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The Case Against Oren Cass’s Case Against the Centrality of Consumption

In my most-recent column for AIER, I challenge Oren Cass’s mistaken notions both about economists’ understanding of the connection between consumption and production, and about the case for a policy of unilateral free trade. This essay isn’t the first that I’ve written on Cass’s misunderstanding of economics and of trade, and it almost certainly will not be my last. A slice:

When economists argue (as Adam Smith did, forcefully) that consumption is the sole end of production – and therefore that production should be guided by the demands of consumers and not by those of people in their roles as producers – they’re often misunderstood as asserting that consumption is more important than production. (Cass operates with this misunderstanding.) But in fact they assert no such thing.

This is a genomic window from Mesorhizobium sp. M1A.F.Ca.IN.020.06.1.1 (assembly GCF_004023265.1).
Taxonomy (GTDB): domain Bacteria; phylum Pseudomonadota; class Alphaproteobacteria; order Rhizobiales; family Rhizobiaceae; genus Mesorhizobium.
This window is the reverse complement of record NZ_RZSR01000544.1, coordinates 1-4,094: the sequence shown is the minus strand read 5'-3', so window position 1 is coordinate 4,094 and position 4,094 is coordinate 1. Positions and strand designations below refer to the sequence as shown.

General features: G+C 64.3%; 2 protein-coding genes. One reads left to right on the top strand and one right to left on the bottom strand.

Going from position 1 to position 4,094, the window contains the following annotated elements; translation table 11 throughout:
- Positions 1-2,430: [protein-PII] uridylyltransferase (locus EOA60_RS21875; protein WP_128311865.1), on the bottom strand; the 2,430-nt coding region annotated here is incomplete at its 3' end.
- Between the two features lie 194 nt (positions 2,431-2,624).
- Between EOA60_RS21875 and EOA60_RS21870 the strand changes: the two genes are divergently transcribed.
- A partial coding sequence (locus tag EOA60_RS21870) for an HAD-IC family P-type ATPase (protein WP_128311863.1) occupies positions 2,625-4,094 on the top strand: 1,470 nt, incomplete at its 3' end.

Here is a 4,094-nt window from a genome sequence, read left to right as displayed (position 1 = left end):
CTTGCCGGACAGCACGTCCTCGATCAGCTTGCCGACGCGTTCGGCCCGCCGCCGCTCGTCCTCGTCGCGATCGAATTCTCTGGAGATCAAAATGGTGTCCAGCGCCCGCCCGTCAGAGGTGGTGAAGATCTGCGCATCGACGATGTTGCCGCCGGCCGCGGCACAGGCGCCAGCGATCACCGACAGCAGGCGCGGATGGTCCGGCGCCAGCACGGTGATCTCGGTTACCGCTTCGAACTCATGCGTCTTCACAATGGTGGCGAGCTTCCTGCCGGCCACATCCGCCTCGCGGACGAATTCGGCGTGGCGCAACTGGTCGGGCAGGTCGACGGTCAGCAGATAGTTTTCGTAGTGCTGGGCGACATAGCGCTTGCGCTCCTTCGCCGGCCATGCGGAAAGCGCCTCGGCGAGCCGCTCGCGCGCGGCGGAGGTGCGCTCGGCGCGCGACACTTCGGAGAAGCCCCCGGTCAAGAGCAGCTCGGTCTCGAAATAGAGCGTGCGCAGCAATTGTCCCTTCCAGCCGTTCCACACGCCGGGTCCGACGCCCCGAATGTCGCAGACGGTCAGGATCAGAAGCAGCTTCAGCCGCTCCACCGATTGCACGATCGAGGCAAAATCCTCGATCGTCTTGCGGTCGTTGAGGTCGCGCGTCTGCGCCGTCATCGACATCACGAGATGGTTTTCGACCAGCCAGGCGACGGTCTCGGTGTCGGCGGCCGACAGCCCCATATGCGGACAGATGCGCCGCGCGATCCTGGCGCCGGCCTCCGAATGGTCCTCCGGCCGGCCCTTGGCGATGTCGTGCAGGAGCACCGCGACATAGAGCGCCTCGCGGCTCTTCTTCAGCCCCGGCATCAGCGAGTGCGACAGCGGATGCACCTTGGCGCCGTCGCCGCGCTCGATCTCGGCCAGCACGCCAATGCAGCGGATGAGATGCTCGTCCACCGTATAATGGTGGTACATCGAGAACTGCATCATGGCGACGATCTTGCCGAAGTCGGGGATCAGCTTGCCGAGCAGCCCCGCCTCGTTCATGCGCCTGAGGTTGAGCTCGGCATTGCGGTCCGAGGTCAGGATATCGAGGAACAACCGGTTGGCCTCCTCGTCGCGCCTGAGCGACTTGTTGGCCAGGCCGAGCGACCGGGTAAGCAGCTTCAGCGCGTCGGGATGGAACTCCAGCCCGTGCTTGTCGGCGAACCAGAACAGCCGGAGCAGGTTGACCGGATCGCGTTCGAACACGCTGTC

What economists mean when they insist that consumption is the sole end of production is that there is no economically meaningful production if the materials or activities that are the outcome of the exertion of human time and toil satisfy no human desire. That is, to produce is to generate some output that satisfies a human want or wants. Merely toiling to transform physical materials from arrangement X into arrangement Y is not productive unless arrangement Y contributes to the satisfaction of some consumption desire.

To use my favorite example, if I work hard to bake a sawdust-and-maggot pie, the result of my work is not really production. I’ve produced something when reckoned in a purely physical dimension: a concoction featuring wood shavings and fly larvae. But economically I’ve produced nothing. Indeed, economically I’ve wasted time and resources that could instead have been used to produce something that does satisfy human desires. Economically I’ve reduced production from what it could have easily been.